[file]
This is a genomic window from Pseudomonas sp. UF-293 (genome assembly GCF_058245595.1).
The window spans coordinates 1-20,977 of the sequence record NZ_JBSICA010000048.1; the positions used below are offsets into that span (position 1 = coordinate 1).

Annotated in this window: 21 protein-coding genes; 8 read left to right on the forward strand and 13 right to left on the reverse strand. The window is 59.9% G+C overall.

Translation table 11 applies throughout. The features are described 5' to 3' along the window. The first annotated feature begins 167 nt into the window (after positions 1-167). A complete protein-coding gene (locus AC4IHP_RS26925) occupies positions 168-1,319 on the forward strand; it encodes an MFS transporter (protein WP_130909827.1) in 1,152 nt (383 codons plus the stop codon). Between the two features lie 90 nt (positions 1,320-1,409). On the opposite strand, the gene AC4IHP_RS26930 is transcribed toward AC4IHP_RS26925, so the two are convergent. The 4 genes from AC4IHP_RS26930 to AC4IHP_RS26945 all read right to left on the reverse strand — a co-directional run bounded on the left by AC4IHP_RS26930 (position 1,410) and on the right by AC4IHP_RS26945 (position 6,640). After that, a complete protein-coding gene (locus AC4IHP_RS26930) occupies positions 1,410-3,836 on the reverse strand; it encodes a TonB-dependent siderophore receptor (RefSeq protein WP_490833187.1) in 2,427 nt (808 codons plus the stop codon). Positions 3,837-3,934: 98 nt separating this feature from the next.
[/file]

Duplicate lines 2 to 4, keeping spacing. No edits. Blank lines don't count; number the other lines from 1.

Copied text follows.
The window spans coordinates 1-20,977 of the sequence record NZ_JBSICA010000048.1; the positions used below are offsets into that span (position 1 = coordinate 1).

Annotated in this window: 21 protein-coding genes; 8 read left to right on the forward strand and 13 right to left on the reverse strand. The window is 59.9% G+C overall.

Translation table 11 applies throughout. The features are described 5' to 3' along the window. The first annotated feature begins 167 nt into the window (after positions 1-167). A complete protein-coding gene (locus AC4IHP_RS26925) occupies positions 168-1,319 on the forward strand; it encodes an MFS transporter (protein WP_130909827.1) in 1,152 nt (383 codons plus the stop codon). Between the two features lie 90 nt (positions 1,320-1,409). On the opposite strand, the gene AC4IHP_RS26930 is transcribed toward AC4IHP_RS26925, so the two are convergent. The 4 genes from AC4IHP_RS26930 to AC4IHP_RS26945 all read right to left on the reverse strand — a co-directional run bounded on the left by AC4IHP_RS26930 (position 1,410) and on the right by AC4IHP_RS26945 (position 6,640). After that, a complete protein-coding gene (locus AC4IHP_RS26930) occupies positions 1,410-3,836 on the reverse strand; it encodes a TonB-dependent siderophore receptor (RefSeq protein WP_490833187.1) in 2,427 nt (808 codons plus the stop codon). Positions 3,837-3,934: 98 nt separating this feature from the next.